Thursday, May 6, 2021

Co-Pay Accumulators are an Extremely Dangerous, Anti-Patient Policy

By: Brandon M. Macsata, CEO, ADAP Advocacy Association

Today's lexicon outside healthcare policy discussions probably doesn't include the words, co-pay accumulators. But that is slowly changing as more and more people encounter what is widely recognized as an extremely anti-patient health insurance policy. Co-pay accumulators amount to nothing more than the greedy health insurance industry (and other payers) making prescription drug coverage less affordable for patients, especially for those living with chronic health conditions such as HIV/AIDS.

The Hepatitis B Foundation defines a copay accumulator (or accumulator adjustment program) as "a strategy used by insurance companies and Pharmacy Benefits Managers (PBMs) that stop manufacturer copay assistance coupons from counting towards two things: 1) the deductible and 2) the maximum out-of-pocket spending."[1]

Last year in the ADAP Blog, guest contributor Marcus J. Hopkins provided an excellent description on these potentially harmful policies: "Essentially, what a co-pay accumulator attempts to do is increase the amount of money consumers pay in order to decrease the amount of money insurers have to pay, once their annual deductible and/or Out-of-Pocket Maximum (OPM) is met. When consumers are allowed to count co-pay assistance cards against their deductible/OPM, they reach those limits sooner, meaning that insurers are then on the hook for every pharmaceutical fill after that date."[2]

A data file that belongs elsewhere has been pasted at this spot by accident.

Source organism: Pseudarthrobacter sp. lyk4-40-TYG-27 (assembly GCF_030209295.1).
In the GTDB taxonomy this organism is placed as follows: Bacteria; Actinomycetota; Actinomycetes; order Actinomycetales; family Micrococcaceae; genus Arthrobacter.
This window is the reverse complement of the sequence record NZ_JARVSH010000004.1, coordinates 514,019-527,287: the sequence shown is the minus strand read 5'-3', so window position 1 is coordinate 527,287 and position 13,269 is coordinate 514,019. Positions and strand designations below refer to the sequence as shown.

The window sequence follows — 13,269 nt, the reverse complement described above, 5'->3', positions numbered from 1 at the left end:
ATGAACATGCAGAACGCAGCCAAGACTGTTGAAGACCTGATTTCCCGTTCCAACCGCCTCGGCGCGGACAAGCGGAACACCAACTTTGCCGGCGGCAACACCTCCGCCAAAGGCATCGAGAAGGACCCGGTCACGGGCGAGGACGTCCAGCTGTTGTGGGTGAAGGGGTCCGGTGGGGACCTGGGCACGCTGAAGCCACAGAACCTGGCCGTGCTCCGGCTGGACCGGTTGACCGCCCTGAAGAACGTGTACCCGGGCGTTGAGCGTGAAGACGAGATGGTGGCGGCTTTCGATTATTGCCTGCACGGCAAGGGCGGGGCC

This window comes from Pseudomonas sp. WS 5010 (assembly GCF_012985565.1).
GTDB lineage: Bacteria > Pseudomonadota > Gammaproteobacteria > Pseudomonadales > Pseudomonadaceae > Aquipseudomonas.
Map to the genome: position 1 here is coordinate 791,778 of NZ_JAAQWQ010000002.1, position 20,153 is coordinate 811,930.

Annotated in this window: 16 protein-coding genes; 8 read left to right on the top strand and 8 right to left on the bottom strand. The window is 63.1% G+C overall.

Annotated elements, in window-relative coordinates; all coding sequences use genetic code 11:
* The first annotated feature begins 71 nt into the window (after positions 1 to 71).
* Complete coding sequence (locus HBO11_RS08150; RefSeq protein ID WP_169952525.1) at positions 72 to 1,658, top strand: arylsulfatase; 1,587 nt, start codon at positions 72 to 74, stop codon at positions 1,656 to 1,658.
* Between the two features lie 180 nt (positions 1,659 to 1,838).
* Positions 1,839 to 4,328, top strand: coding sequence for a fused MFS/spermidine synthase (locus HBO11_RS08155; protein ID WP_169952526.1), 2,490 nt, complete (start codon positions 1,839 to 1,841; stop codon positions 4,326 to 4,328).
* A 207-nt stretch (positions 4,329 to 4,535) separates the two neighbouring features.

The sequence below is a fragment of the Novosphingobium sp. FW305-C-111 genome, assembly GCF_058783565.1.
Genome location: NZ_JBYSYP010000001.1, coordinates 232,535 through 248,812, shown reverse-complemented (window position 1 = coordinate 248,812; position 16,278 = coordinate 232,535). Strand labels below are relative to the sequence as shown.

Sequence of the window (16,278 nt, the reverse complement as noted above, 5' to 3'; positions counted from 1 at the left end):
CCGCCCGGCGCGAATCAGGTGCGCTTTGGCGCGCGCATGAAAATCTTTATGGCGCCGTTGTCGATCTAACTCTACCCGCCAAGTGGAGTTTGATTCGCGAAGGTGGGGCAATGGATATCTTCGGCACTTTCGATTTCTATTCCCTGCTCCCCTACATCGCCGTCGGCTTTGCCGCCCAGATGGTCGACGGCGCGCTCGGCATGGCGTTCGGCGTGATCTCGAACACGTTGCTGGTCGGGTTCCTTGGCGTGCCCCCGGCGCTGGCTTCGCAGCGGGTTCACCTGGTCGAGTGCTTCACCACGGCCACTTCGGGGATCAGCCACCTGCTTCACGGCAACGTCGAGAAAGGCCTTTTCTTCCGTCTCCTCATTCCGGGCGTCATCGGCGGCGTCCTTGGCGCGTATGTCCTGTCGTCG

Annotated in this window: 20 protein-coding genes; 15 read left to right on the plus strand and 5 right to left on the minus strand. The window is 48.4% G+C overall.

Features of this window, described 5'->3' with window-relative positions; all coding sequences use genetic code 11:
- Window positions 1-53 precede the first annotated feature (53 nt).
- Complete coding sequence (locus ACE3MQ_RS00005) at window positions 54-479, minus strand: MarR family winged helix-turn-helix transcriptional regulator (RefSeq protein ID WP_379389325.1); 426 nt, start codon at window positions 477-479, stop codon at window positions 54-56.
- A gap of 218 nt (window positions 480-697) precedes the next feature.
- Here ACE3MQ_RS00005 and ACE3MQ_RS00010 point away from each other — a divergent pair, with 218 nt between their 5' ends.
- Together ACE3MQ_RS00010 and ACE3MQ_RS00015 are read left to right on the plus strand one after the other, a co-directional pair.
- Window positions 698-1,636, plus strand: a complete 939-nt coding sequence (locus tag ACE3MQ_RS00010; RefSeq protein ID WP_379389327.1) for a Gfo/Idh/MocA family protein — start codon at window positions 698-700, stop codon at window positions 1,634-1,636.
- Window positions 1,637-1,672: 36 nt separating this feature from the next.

Photo Source: Bankrate

Co-pay accumulators are particularly problematic for the HIV community because they rely on specialty drugs, such as anti-retroviral medications. In 2018, Dr. Adam J. Fein with the Drug Channels Institute warned, "Patients today are being asked to pay a significant share of prescription costs for more-expensive specialty drugs, because of high coinsurance amounts."[3]

Unfortunately, increasingly health insurance companies and PBMs have elected to institute co-pay accumulators. Make no mistake about it, but these co-pay accumulators will lead to patients being unable to afford their medication...and that will lead to less medication adherence...and that will lead to higher costs for the entire healthcare system. Our response is simple: It is time to advocate for the patient!

The AIDS Institute recently published an in-depth report, "Double Dipping: Insurance Companies Profit at Patients' Expense - An Updated Report on Copay Accumulators." According to the report's findings, in 45 states and the District of Columbia, there is at least one plan with a copay accumulator adjustment policy.[4]

For people living with chronic health conditions, such as HIV or viral hepatitis, co-pay accumulators generally pose significant problems for patients. As the report highlights: "With the many crises plaguing our health care system today, this very confusing issue can easily be dismissed. However, for the patients it affects, it simply cannot be ignored. And for those who haven’t experienced a copay accumulator yet, it may only be a matter of time."[5]

The problem for patients is much broader, though. According to the Patient Access Network Foundation (PAN), more than 10 percent of seniors shared that they took on credit card debt to afford prescriptions, while nearly 20 percent of seniors said they reduced spending on everyday purchases, including groceries and transportation.[6]